However, this time was much more enjoyable since I decided to let the story just speak to me and let the professor enlighten me afterwords. It is still not my favorite children's book, but it is a great example of how an author can portray childhood and whimsy even to the adult who has, perhaps, forgotten what it is like to explore and dream.
I quite liked many of the bits in Through the Looking Glass and I thought I'd share them with you, reader.
One comes when Alice is winding a skein of yarn with a kitten of Dina's:
Kitty sat very demurely on her knee, pretending to watch the progress of the winding, and now and then putting out one paw and gently touching the ball, as if it would be glad to help, if it might.Another when describing the play of Alice:
I wish I could tell you half the things Alice used to say, beginning with her favourite phrase 'Let's pretend.' . . . once she had really frightened her old nurse by shouting suddenly in her ear, 'Nurse! Do let's pretend that I'm a hungry hyaena, and you're a bone.'A dialogue on being scared:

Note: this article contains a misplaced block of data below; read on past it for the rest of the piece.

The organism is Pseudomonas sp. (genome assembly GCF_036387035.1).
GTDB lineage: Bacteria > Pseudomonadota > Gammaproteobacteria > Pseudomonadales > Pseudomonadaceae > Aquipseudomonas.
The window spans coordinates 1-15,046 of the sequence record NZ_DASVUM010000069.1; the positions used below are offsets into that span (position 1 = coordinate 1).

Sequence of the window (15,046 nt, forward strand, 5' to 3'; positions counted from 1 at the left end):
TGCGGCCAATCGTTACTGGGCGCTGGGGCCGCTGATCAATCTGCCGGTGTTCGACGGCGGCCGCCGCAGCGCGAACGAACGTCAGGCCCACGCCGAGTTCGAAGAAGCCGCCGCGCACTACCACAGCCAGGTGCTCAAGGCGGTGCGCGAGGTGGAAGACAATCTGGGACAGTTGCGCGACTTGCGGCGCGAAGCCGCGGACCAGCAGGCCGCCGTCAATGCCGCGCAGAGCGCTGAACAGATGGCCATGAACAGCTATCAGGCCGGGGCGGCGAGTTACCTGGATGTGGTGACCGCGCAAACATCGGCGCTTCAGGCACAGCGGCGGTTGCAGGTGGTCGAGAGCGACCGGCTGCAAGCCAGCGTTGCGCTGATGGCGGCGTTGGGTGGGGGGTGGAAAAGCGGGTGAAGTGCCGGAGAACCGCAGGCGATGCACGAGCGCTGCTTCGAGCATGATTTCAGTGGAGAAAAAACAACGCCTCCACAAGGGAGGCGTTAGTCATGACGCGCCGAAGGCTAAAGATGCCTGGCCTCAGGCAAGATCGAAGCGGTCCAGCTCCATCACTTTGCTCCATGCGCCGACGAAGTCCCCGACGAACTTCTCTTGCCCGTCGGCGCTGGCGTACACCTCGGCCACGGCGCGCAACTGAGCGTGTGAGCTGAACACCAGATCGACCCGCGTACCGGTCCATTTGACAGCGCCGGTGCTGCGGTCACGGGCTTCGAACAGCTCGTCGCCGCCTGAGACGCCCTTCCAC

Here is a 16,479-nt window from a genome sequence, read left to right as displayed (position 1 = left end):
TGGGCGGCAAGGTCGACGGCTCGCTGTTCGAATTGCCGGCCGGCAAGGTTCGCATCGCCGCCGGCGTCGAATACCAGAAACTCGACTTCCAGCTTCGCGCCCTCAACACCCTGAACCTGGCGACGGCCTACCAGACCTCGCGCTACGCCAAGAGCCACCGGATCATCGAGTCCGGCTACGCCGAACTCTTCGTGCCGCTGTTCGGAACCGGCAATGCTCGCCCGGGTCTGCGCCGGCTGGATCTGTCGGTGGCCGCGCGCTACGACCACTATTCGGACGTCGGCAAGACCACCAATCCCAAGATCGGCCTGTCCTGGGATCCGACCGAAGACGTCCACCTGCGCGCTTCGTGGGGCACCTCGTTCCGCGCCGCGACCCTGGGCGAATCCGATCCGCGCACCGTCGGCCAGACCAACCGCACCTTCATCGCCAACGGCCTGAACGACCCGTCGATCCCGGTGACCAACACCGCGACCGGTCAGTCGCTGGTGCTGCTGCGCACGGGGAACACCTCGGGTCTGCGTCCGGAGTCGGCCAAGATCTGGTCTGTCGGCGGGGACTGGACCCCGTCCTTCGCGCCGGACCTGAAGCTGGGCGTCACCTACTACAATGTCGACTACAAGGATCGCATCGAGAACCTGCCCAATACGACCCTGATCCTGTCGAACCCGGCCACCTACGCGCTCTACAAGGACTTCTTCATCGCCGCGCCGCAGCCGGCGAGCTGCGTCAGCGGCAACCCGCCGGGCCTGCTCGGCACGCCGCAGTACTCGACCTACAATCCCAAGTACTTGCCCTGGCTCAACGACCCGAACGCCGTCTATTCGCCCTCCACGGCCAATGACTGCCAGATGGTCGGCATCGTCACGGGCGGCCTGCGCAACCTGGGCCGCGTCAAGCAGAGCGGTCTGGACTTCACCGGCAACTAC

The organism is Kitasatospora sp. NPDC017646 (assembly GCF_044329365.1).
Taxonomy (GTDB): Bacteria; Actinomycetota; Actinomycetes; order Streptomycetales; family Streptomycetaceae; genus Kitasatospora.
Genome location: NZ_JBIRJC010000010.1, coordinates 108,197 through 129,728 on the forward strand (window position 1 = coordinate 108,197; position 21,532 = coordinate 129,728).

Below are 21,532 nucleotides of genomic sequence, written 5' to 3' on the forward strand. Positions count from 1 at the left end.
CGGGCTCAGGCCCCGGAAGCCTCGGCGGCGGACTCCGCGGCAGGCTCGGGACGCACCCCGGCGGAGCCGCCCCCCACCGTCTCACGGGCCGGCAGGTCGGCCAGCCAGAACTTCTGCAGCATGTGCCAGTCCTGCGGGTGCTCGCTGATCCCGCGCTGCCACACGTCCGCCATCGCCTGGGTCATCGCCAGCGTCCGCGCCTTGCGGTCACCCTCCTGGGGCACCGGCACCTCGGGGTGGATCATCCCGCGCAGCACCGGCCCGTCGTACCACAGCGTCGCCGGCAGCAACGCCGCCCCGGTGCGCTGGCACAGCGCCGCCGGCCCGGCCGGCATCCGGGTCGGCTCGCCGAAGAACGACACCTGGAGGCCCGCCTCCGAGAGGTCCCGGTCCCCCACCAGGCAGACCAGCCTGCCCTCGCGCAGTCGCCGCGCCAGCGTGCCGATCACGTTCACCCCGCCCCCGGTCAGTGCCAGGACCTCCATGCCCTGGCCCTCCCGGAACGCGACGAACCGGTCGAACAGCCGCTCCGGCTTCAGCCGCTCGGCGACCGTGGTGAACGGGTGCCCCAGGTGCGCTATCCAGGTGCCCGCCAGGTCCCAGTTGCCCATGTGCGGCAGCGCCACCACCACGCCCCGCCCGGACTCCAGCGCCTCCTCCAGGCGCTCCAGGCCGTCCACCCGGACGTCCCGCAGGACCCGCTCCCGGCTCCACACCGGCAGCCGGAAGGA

The King was saying, 'I assure, you my dear, I turned cold to the very ends of my whiskers!'
To which the Queen replied, 'You haven't got any whiskers.'
'The horror of that moment,' the King went on, 'I shall never, NEVER forget!'
'You will, though,' the Queen said, 'if you don't make a memorandum of it.'On belief:
'I can't believe THAT!' said Alice. 'Can't you?' the Queen said in a pitying tone. 'Try again: draw a long breath, and shut your eyes.' Alice laughed. 'There's no use trying,' she said: 'one CAN'T believe impossible things.' 'I daresay you haven't had much practice,' said the Queen. 'When I was your age, I always did it for half-an-hour a day. Why, sometimes I've believed as many as six impossible things before breakfast.Carroll, Lewis (2009-10-04). Through the Looking-Glass. Public Domain Books. Kindle Edition.
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